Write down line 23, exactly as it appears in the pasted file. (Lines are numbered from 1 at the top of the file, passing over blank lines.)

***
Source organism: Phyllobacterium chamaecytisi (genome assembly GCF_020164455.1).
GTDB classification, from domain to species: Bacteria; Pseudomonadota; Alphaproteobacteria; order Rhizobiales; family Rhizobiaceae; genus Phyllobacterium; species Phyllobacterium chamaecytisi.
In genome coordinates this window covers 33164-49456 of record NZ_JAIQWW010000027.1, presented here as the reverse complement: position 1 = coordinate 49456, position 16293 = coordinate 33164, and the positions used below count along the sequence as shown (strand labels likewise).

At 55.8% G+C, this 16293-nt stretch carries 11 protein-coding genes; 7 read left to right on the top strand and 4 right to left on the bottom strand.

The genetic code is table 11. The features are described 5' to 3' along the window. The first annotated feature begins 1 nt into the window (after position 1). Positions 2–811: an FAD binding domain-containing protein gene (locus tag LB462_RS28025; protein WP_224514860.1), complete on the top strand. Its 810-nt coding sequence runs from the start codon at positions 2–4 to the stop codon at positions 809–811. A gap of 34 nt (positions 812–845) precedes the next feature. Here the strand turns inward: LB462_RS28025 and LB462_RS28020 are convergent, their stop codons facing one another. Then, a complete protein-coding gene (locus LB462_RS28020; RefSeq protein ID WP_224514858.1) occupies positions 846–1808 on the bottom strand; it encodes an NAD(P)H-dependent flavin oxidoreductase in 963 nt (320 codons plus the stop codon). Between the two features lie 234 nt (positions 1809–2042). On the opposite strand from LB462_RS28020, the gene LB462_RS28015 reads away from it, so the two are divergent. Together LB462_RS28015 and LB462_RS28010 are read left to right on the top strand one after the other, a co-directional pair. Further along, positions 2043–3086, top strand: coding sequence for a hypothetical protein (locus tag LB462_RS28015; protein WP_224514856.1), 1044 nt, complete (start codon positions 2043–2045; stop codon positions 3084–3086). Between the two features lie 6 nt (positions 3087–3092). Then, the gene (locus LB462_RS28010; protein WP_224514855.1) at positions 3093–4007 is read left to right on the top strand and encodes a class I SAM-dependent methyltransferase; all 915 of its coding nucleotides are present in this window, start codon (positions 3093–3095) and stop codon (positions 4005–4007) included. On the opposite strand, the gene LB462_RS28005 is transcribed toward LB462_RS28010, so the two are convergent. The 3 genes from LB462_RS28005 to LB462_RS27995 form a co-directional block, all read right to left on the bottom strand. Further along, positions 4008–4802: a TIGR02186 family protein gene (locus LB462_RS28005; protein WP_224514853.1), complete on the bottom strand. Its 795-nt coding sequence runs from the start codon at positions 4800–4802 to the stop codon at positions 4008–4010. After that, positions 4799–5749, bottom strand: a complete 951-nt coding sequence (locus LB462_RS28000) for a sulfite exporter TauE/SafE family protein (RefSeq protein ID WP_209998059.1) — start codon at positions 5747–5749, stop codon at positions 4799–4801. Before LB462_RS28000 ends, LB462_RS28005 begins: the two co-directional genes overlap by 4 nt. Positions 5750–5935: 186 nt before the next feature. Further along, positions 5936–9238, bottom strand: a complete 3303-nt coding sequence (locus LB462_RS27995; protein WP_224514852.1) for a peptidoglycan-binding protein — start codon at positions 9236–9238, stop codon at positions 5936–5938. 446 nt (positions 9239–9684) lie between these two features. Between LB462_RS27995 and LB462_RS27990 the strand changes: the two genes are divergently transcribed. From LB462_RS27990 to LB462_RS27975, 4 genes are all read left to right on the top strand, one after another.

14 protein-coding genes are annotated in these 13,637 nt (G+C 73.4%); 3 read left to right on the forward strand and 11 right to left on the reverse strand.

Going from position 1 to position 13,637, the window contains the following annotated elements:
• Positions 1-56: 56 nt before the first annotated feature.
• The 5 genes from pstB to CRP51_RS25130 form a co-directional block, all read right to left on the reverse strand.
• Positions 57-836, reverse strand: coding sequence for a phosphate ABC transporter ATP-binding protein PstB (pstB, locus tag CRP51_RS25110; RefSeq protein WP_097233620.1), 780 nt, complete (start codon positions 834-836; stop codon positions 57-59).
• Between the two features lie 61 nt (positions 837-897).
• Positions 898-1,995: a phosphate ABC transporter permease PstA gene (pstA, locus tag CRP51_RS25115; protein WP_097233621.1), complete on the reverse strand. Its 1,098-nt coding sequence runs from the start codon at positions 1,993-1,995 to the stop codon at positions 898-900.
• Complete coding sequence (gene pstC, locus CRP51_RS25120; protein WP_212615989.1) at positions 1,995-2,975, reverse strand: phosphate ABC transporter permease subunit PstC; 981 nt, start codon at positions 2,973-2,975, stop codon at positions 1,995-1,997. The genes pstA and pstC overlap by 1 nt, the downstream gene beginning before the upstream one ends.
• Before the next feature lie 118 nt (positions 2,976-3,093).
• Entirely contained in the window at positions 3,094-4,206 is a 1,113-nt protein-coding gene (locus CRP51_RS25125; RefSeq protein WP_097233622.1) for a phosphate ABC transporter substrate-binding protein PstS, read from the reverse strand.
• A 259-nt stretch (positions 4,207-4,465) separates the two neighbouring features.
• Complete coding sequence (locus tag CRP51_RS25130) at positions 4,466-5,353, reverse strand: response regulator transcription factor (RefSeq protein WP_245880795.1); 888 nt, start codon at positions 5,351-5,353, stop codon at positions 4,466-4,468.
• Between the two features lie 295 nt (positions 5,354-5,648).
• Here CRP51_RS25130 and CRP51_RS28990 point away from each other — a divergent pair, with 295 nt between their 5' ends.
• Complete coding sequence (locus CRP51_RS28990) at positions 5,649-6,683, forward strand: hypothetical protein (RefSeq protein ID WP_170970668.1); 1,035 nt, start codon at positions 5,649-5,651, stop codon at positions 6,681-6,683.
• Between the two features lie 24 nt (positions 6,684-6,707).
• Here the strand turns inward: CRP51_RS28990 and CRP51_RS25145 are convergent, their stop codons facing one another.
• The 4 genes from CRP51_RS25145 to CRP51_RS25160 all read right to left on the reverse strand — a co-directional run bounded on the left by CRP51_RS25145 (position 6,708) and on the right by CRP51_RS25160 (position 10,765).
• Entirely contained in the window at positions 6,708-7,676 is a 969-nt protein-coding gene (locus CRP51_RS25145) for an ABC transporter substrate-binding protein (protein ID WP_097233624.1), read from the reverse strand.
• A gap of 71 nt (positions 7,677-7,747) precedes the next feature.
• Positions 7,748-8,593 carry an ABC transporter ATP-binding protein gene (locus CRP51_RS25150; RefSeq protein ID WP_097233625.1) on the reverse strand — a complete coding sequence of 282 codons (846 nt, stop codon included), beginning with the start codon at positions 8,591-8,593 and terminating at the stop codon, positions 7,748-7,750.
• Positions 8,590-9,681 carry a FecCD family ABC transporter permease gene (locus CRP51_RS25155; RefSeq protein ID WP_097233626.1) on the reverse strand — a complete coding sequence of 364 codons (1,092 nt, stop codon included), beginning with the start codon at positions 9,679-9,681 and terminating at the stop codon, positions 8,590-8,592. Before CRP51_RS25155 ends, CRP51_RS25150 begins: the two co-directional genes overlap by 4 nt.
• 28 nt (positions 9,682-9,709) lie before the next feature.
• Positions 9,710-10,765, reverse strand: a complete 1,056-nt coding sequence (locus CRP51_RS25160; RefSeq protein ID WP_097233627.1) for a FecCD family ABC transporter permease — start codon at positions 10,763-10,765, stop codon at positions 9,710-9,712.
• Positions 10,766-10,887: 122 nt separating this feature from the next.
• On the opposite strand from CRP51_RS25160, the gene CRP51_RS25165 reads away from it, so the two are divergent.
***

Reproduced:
• The 4 genes from CRP51_RS25145 to CRP51_RS25160 all read right to left on the reverse strand — a co-directional run bounded on the left by CRP51_RS25145 (position 6,708) and on the right by CRP51_RS25160 (position 10,765).